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DVD RELEASES 2010/6/15

Nonfiction is, without a doubt, where it’s at in terms of new home video releases this week (with the exception of the infamous nudity/crudity making its Blu-ray debut, that is). If you haven’t seen the first two films on this list, you are in for a double treat. They are both personal favorites. So much so that I’ve three-starred them for emphasis:

*** Collapse (MPI Home Video) — Call me gullible, call me a sissy, call me uninformed, call me whatever you want. There’s no denying it: Chris Smith’s Collapse scared the living piss out of me. Smith channels his inner Errol Morris with this unnerving one-man-rant by former LAPD officer turned investigative journalist Michael C. Ruppert, who has been dismissed by many as a crackpot doomsayer, but whose rigorously fact-checked mind and stirring arguments are compelling, convincing, disturbing, and rousing. Collapse might very well be the first feature-length documentary monologue that is better suited for the horror section. Read the rest of my review, then buy it on DVD.

*** Burma VJ: Reporting From A Closed Country (Oscilloscope) — It’s one thing to hear about oppression. It’s another to see it. And it is in this latter distinction where Burma VJ becomes more than just a nerve-wracking thriller and elevates itself into a genuinely groundbreaking piece of cinematic history. The Democratic Voice of Burma is a small collective of underground video journalists who risk their lives to capture the world from an on-the-ground, behind-the-walls perspective. When the uprising began, the VJs sensed something big was about to happen and they responded by taking their cameras to the streets. This footage was smuggled out of the country by dangerous late night satellite uploads to “Joshua,” a fellow VJ who had fled to Norway to help organize his troops and deliver the footage to the rest of the world. Read the rest of my review, then buy it on DVD.

Sex Positive (E1 Entertainment) — Daryl Wein’s affecting documentary recounts the steps a few brave souls took to introduce safe sex into the gay community in the 1980s when AIDS was running rampant (Richard Berkowitz, Joseph Sonnabend, Michael Callen). Buy it on DVD.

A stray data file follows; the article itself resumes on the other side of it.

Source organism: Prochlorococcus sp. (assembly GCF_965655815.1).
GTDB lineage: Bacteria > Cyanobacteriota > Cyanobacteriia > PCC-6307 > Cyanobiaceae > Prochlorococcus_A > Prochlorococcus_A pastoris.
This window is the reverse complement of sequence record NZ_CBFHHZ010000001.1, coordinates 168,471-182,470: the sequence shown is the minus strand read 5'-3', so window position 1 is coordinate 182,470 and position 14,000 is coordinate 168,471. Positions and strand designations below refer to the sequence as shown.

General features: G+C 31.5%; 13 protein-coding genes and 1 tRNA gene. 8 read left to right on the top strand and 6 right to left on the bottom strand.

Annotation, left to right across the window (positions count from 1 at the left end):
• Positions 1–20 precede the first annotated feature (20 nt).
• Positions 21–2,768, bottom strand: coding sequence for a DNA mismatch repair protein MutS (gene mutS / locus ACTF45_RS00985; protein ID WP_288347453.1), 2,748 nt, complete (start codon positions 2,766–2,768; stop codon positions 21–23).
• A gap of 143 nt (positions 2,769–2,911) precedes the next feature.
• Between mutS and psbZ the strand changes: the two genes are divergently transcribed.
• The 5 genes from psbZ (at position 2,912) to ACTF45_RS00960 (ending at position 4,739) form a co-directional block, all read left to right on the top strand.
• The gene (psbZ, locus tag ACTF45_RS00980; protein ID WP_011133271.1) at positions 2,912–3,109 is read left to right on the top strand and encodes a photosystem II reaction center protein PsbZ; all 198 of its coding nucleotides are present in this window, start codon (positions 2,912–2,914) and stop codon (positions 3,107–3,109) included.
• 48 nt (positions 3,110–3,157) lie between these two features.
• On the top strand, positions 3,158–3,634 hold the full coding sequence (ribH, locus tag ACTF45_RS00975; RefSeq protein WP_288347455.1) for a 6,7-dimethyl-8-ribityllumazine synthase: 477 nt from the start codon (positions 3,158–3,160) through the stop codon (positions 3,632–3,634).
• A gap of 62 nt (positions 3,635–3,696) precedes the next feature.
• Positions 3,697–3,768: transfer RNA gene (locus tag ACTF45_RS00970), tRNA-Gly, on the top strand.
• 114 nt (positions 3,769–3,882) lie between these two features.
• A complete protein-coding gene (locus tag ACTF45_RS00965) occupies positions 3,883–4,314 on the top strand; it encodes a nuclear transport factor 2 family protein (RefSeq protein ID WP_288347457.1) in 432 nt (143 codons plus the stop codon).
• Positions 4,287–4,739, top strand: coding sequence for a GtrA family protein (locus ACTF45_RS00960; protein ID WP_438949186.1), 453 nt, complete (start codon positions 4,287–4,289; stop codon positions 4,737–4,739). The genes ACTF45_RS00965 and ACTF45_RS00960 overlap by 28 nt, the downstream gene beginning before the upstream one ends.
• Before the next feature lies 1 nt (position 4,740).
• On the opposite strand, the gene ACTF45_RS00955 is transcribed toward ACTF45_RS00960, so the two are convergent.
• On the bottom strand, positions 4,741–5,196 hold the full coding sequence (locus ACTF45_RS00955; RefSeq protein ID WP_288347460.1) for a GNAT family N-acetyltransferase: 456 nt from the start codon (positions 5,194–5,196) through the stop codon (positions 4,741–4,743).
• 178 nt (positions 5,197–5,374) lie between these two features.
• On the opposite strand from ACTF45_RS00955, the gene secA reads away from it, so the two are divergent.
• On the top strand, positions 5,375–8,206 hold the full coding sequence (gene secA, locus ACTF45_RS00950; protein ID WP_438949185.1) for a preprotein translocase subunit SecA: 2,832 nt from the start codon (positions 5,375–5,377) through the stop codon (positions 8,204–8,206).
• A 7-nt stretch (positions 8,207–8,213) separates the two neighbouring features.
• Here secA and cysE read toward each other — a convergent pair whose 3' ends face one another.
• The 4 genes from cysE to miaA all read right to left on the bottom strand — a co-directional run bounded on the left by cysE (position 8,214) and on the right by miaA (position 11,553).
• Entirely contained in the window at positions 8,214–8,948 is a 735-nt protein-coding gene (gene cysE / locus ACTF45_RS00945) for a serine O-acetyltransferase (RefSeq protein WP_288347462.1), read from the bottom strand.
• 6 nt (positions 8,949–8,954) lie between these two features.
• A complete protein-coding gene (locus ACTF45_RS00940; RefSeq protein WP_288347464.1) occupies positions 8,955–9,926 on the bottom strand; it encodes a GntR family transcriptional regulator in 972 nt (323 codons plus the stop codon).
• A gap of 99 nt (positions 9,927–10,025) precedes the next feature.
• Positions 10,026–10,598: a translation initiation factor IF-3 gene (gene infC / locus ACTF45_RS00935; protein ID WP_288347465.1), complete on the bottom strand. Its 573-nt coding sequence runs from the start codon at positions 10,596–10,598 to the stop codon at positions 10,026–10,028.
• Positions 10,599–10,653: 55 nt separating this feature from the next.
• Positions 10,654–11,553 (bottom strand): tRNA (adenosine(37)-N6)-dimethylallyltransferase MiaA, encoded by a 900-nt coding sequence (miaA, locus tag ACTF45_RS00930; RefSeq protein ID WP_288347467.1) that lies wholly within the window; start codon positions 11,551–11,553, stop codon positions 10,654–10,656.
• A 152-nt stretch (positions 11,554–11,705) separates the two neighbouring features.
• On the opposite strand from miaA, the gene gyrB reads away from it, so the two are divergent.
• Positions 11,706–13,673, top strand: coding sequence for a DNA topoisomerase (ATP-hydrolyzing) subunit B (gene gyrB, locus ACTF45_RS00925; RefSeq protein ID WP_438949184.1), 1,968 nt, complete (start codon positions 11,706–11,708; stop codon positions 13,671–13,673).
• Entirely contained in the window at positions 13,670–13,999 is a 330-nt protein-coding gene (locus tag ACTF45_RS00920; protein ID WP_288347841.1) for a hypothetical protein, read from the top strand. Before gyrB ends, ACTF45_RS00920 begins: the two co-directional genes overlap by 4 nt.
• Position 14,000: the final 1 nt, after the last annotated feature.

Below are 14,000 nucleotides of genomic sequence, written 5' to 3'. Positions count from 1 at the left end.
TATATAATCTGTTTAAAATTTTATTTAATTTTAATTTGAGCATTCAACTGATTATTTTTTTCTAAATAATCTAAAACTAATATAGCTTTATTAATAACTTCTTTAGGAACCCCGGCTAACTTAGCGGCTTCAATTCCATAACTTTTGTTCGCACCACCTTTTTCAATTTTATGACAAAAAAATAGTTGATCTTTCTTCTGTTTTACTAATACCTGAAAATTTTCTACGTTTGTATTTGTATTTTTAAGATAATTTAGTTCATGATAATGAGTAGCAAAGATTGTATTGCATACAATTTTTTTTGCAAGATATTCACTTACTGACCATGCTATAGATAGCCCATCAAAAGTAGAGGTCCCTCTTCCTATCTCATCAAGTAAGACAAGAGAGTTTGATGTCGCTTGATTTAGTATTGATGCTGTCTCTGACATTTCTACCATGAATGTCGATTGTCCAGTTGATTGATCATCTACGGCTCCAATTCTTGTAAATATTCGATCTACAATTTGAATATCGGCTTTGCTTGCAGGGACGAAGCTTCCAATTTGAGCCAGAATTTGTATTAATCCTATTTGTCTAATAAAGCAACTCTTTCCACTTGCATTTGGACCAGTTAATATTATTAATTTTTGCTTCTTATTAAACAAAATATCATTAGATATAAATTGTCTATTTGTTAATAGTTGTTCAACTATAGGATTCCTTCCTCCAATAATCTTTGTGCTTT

Best New Old Movie Release of the Week

Mystery Train (Criterion) — Though Jim Jarmusch’s ultra-cool vision is more tasty to some than others, Mystery Train remains one of his most pleasing affairs. This fancy new Criterion release contains many extras, including a Q&A with Jarmusch, a few documentaries, photos from the production, and a booklet with essays by Dennis Lim and Peter Guralnik. Buy it on DVD or Blu-ray.

New To Blu-ray Pick of the Week

Showgirls: 15th Anniversary Sinsational Edition (MGM) — Whether you prefer Kyle MacLachlan’s ass or Elizabeth Berkley’s breasts, neither will have ever looked crisper than in this “sinsational!” new Blu-ray transfer of Paul Verhoeven’s outrageous showbiz tale. Call your friends, pick a substance to abuse, press play, and enjoy the spectacle. Buy it on Blu-ray.

Have Not Seen But Plan To Do Just That

Youth In Revolt (Sony) — I haven’t read the book upon which this movie is based, but I have seen Raising Victor Vargas. Based on that gem alone (as well as the short Five Feet High And Rising), I will forever watch anything Peter Sollett directs. I like Miguel Arteta too, so I’m not nixing this from the post. Strange indie-Freudian slip, that was. Whoops! Buy it on DVD or Blu-ray.

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Michael Tully is an award-winning writer/director whose films have garnered widespread critical acclaim, his projects having premiered at some of the most renowned film festivals across the globe. He is also the former (and founding) editor of this site. In 2006, Michael's first feature, COCAINE ANGEL, chronicling a tragic week in the life of a young drug addict, world premiered at the International Film Festival Rotterdam. The film immediately solidified the director as one of Filmmaker Magazine’s "25 New Faces of Independent Film,” a reputation that was reinforced a year later when his follow-up feature, SILVER JEW, a documentary capturing the late David Berman's rare musical performances in Tel Aviv, world-premiered at SXSW and landed distribution with cult indie-music label Drag City. In 2011, Michael wrote, directed, and starred in his third feature, SEPTIEN, which debuted at the 27th annual Sundance Film Festival before being acquired by IFC Films' Sundance Selects banner. A few years later, in 2014, Michael returned to Sundance with the world premiere of his fourth feature, PING PONG SUMMER, an ‘80s set coming-of-age tale that was quickly picked up for theatrical distribution by Gravitas Ventures. In 2018, Michael wrote and directed the dread-inducing genre film DON'T LEAVE HOME, which has been described as "Get Out with Catholic guilt in the Irish countryside" (IndieWire). The film premiered at SXSW and was subsequently acquired by Cranked Up Films and Shudder.

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    Peter Sollett didn’t direct YOUTH IN REVOLT, which is kind of fun but also very messy. Sollett’s last film was the criminally underrated NICK AND NORAH’S INFINITE PLAYLIST.

    June 15, 2010
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